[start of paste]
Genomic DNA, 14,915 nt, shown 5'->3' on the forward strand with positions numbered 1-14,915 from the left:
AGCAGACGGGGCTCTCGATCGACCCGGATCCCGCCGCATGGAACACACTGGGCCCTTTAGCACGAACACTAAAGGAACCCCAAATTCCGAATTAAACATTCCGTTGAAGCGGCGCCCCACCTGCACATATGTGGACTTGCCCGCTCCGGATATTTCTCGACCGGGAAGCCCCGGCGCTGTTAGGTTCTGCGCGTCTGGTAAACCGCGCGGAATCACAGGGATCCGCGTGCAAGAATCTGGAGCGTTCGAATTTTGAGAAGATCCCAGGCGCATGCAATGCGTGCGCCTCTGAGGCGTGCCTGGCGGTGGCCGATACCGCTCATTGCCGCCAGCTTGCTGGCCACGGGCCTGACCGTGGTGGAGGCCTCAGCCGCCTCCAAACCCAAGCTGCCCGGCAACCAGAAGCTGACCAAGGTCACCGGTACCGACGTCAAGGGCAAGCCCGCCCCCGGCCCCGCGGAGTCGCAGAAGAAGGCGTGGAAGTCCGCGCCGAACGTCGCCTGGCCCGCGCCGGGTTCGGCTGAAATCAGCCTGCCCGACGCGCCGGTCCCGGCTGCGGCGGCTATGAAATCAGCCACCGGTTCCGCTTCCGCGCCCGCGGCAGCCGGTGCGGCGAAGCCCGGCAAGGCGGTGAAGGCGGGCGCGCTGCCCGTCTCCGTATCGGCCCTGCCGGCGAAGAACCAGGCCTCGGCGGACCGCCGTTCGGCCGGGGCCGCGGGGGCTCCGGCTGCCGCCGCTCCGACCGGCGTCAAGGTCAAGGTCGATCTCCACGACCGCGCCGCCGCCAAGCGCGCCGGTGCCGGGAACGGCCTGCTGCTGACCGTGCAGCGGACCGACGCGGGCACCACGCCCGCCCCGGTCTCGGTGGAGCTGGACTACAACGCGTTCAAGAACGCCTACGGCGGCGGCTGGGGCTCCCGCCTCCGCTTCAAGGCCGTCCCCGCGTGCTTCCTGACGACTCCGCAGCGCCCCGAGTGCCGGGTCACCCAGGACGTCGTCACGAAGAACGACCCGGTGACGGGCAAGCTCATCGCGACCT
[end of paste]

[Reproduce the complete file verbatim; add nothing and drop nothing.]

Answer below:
Genomic DNA, 14,915 nt, shown 5'->3' on the forward strand with positions numbered 1-14,915 from the left:
AGCAGACGGGGCTCTCGATCGACCCGGATCCCGCCGCATGGAACACACTGGGCCCTTTAGCACGAACACTAAAGGAACCCCAAATTCCGAATTAAACATTCCGTTGAAGCGGCGCCCCACCTGCACATATGTGGACTTGCCCGCTCCGGATATTTCTCGACCGGGAAGCCCCGGCGCTGTTAGGTTCTGCGCGTCTGGTAAACCGCGCGGAATCACAGGGATCCGCGTGCAAGAATCTGGAGCGTTCGAATTTTGAGAAGATCCCAGGCGCATGCAATGCGTGCGCCTCTGAGGCGTGCCTGGCGGTGGCCGATACCGCTCATTGCCGCCAGCTTGCTGGCCACGGGCCTGACCGTGGTGGAGGCCTCAGCCGCCTCCAAACCCAAGCTGCCCGGCAACCAGAAGCTGACCAAGGTCACCGGTACCGACGTCAAGGGCAAGCCCGCCCCCGGCCCCGCGGAGTCGCAGAAGAAGGCGTGGAAGTCCGCGCCGAACGTCGCCTGGCCCGCGCCGGGTTCGGCTGAAATCAGCCTGCCCGACGCGCCGGTCCCGGCTGCGGCGGCTATGAAATCAGCCACCGGTTCCGCTTCCGCGCCCGCGGCAGCCGGTGCGGCGAAGCCCGGCAAGGCGGTGAAGGCGGGCGCGCTGCCCGTCTCCGTATCGGCCCTGCCGGCGAAGAACCAGGCCTCGGCGGACCGCCGTTCGGCCGGGGCCGCGGGGGCTCCGGCTGCCGCCGCTCCGACCGGCGTCAAGGTCAAGGTCGATCTCCACGACCGCGCCGCCGCCAAGCGCGCCGGTGCCGGGAACGGCCTGCTGCTGACCGTGCAGCGGACCGACGCGGGCACCACGCCCGCCCCGGTCTCGGTGGAGCTGGACTACAACGCGTTCAAGAACGCCTACGGCGGCGGCTGGGGCTCCCGCCTCCGCTTCAAGGCCGTCCCCGCGTGCTTCCTGACGACTCCGCAGCGCCCCGAGTGCCGGGTCACCCAGGACGTCGTCACGAAGAACGACCCGGTGACGGGCAAGCTCATCGCGACCT